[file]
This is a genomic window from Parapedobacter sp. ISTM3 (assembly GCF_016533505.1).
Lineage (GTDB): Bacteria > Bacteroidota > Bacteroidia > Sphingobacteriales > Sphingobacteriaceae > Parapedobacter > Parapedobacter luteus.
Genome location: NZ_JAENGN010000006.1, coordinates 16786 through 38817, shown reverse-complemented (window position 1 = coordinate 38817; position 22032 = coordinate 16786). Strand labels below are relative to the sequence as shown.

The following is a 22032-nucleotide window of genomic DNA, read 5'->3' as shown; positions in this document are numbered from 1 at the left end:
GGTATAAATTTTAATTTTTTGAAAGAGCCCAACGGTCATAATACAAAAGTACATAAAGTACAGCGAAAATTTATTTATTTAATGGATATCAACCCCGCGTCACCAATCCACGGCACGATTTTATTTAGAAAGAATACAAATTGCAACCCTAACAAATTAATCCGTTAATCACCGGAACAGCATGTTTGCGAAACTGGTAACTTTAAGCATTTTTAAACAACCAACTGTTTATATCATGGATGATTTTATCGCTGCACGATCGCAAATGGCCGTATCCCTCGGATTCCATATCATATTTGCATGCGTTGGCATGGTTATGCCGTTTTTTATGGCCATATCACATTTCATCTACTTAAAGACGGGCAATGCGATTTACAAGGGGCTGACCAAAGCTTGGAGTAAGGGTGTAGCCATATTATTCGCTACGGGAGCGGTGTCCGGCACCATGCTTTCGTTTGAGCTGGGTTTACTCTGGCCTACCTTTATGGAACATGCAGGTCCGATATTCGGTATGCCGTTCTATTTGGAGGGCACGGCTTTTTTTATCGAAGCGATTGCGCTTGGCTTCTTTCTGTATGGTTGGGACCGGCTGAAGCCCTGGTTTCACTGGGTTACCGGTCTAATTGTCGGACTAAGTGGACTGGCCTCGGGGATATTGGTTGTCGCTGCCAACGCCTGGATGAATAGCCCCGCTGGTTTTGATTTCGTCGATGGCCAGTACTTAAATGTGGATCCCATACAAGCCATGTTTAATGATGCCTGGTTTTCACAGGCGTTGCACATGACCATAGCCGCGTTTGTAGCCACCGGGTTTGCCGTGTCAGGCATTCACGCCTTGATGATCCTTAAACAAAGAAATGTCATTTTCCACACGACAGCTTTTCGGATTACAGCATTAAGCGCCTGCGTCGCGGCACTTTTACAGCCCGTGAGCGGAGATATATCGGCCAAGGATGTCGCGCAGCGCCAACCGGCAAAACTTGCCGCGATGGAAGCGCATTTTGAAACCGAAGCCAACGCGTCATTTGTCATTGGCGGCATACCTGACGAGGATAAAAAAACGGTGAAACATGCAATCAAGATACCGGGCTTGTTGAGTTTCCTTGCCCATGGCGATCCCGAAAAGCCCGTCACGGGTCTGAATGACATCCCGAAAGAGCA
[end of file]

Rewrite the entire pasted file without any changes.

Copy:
This is a genomic window from Parapedobacter sp. ISTM3 (assembly GCF_016533505.1).
Lineage (GTDB): Bacteria > Bacteroidota > Bacteroidia > Sphingobacteriales > Sphingobacteriaceae > Parapedobacter > Parapedobacter luteus.
Genome location: NZ_JAENGN010000006.1, coordinates 16786 through 38817, shown reverse-complemented (window position 1 = coordinate 38817; position 22032 = coordinate 16786). Strand labels below are relative to the sequence as shown.

The following is a 22032-nucleotide window of genomic DNA, read 5'->3' as shown; positions in this document are numbered from 1 at the left end:
GGTATAAATTTTAATTTTTTGAAAGAGCCCAACGGTCATAATACAAAAGTACATAAAGTACAGCGAAAATTTATTTATTTAATGGATATCAACCCCGCGTCACCAATCCACGGCACGATTTTATTTAGAAAGAATACAAATTGCAACCCTAACAAATTAATCCGTTAATCACCGGAACAGCATGTTTGCGAAACTGGTAACTTTAAGCATTTTTAAACAACCAACTGTTTATATCATGGATGATTTTATCGCTGCACGATCGCAAATGGCCGTATCCCTCGGATTCCATATCATATTTGCATGCGTTGGCATGGTTATGCCGTTTTTTATGGCCATATCACATTTCATCTACTTAAAGACGGGCAATGCGATTTACAAGGGGCTGACCAAAGCTTGGAGTAAGGGTGTAGCCATATTATTCGCTACGGGAGCGGTGTCCGGCACCATGCTTTCGTTTGAGCTGGGTTTACTCTGGCCTACCTTTATGGAACATGCAGGTCCGATATTCGGTATGCCGTTCTATTTGGAGGGCACGGCTTTTTTTATCGAAGCGATTGCGCTTGGCTTCTTTCTGTATGGTTGGGACCGGCTGAAGCCCTGGTTTCACTGGGTTACCGGTCTAATTGTCGGACTAAGTGGACTGGCCTCGGGGATATTGGTTGTCGCTGCCAACGCCTGGATGAATAGCCCCGCTGGTTTTGATTTCGTCGATGGCCAGTACTTAAATGTGGATCCCATACAAGCCATGTTTAATGATGCCTGGTTTTCACAGGCGTTGCACATGACCATAGCCGCGTTTGTAGCCACCGGGTTTGCCGTGTCAGGCATTCACGCCTTGATGATCCTTAAACAAAGAAATGTCATTTTCCACACGACAGCTTTTCGGATTACAGCATTAAGCGCCTGCGTCGCGGCACTTTTACAGCCCGTGAGCGGAGATATATCGGCCAAGGATGTCGCGCAGCGCCAACCGGCAAAACTTGCCGCGATGGAAGCGCATTTTGAAACCGAAGCCAACGCGTCATTTGTCATTGGCGGCATACCTGACGAGGATAAAAAAACGGTGAAACATGCAATCAAGATACCGGGCTTGTTGAGTTTCCTTGCCCATGGCGATCCCGAAAAGCCCGTCACGGGTCTGAATGACATCCCGAAAGAGCA